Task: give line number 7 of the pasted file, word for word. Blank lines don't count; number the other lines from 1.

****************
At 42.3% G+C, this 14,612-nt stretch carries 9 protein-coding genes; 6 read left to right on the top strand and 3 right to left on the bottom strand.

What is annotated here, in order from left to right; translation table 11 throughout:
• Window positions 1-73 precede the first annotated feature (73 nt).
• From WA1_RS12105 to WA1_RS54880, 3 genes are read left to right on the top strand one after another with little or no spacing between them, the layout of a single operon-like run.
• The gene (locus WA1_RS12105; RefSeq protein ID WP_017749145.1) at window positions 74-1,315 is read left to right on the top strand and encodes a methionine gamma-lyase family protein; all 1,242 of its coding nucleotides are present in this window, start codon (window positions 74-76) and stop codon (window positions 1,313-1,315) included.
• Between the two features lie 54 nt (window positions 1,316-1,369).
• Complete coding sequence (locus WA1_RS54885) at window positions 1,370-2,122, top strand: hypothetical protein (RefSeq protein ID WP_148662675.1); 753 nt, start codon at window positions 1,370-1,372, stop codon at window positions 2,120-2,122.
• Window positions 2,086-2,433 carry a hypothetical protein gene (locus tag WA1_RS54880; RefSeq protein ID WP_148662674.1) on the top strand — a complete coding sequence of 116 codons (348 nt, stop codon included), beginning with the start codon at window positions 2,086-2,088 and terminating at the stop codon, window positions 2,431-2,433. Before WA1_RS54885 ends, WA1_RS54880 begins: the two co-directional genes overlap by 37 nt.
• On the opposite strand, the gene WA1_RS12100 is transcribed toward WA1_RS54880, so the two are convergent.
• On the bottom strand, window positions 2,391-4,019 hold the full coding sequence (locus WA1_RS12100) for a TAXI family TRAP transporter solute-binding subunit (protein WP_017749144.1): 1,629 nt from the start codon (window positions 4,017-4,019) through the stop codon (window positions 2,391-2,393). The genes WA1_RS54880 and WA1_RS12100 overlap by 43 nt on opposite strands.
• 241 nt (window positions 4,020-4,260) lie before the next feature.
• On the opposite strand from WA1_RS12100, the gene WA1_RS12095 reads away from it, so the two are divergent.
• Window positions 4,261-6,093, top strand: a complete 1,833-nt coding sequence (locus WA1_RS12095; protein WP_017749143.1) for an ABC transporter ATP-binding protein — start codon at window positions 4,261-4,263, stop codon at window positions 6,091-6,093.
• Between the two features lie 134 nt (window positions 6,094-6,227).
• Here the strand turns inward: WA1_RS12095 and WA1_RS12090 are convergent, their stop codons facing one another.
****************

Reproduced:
• Complete coding sequence (locus WA1_RS54885) at window positions 1,370-2,122, top strand: hypothetical protein (RefSeq protein ID WP_148662675.1); 753 nt, start codon at window positions 1,370-1,372, stop codon at window positions 2,120-2,122.